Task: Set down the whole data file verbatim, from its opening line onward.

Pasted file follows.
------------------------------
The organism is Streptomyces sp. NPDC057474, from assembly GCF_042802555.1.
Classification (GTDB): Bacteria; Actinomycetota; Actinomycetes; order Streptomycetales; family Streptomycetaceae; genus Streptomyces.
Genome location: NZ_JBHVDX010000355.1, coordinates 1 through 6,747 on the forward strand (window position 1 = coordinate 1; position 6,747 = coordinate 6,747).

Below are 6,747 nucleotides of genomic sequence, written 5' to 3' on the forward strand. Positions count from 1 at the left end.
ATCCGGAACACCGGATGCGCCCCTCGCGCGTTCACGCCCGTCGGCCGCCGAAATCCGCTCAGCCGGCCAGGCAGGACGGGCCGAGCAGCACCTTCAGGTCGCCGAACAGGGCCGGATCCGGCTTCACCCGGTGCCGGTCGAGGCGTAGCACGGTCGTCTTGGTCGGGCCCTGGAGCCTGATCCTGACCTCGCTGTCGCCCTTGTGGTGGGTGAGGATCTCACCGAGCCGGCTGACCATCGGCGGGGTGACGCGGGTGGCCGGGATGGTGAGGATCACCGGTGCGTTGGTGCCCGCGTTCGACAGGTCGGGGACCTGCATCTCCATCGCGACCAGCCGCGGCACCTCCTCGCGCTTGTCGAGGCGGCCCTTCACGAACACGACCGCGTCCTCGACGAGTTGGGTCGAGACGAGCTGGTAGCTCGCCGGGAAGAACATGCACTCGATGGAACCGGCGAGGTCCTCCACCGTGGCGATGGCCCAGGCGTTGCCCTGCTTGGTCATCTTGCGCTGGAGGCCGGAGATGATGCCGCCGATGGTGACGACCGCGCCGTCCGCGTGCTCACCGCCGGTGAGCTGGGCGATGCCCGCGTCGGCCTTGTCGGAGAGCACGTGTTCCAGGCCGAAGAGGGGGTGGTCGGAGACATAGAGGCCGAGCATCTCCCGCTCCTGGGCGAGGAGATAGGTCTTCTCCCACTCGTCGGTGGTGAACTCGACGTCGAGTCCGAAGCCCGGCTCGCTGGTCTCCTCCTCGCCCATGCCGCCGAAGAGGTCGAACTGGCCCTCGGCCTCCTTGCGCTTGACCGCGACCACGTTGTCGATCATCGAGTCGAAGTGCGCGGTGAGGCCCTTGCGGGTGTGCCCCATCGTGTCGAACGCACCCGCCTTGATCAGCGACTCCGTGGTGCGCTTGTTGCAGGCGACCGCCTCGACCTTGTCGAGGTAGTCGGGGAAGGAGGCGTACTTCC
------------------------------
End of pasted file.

The organism is Streptomyces sp. NPDC057474, from assembly GCF_042802555.1.
Classification (GTDB): Bacteria; Actinomycetota; Actinomycetes; order Streptomycetales; family Streptomycetaceae; genus Streptomyces.
Genome location: NZ_JBHVDX010000355.1, coordinates 1 through 6,747 on the forward strand (window position 1 = coordinate 1; position 6,747 = coordinate 6,747).

Below are 6,747 nucleotides of genomic sequence, written 5' to 3' on the forward strand. Positions count from 1 at the left end.
ATCCGGAACACCGGATGCGCCCCTCGCGCGTTCACGCCCGTCGGCCGCCGAAATCCGCTCAGCCGGCCAGGCAGGACGGGCCGAGCAGCACCTTCAGGTCGCCGAACAGGGCCGGATCCGGCTTCACCCGGTGCCGGTCGAGGCGTAGCACGGTCGTCTTGGTCGGGCCCTGGAGCCTGATCCTGACCTCGCTGTCGCCCTTGTGGTGGGTGAGGATCTCACCGAGCCGGCTGACCATCGGCGGGGTGACGCGGGTGGCCGGGATGGTGAGGATCACCGGTGCGTTGGTGCCCGCGTTCGACAGGTCGGGGACCTGCATCTCCATCGCGACCAGCCGCGGCACCTCCTCGCGCTTGTCGAGGCGGCCCTTCACGAACACGACCGCGTCCTCGACGAGTTGGGTCGAGACGAGCTGGTAGCTCGCCGGGAAGAACATGCACTCGATGGAACCGGCGAGGTCCTCCACCGTGGCGATGGCCCAGGCGTTGCCCTGCTTGGTCATCTTGCGCTGGAGGCCGGAGATGATGCCGCCGATGGTGACGACCGCGCCGTCCGCGTGCTCACCGCCGGTGAGCTGGGCGATGCCCGCGTCGGCCTTGTCGGAGAGCACGTGTTCCAGGCCGAAGAGGGGGTGGTCGGAGACATAGAGGCCGAGCATCTCCCGCTCCTGGGCGAGGAGATAGGTCTTCTCCCACTCGTCGGTGGTGAACTCGACGTCGAGTCCGAAGCCCGGCTCGCTGGTCTCCTCCTCGCCCATGCCGCCGAAGAGGTCGAACTGGCCCTCGGCCTCCTTGCGCTTGACCGCGACCACGTTGTCGATCATCGAGTCGAAGTGCGCGGTGAGGCCCTTGCGGGTGTGCCCCATCGTGTCGAACGCACCCGCCTTGATCAGCGACTCCGTGGTGCGCTTGTTGCAGGCGACCGCCTCGACCTTGTCGAGGTAGTCGGGGAAGGAGGCGTACTTCC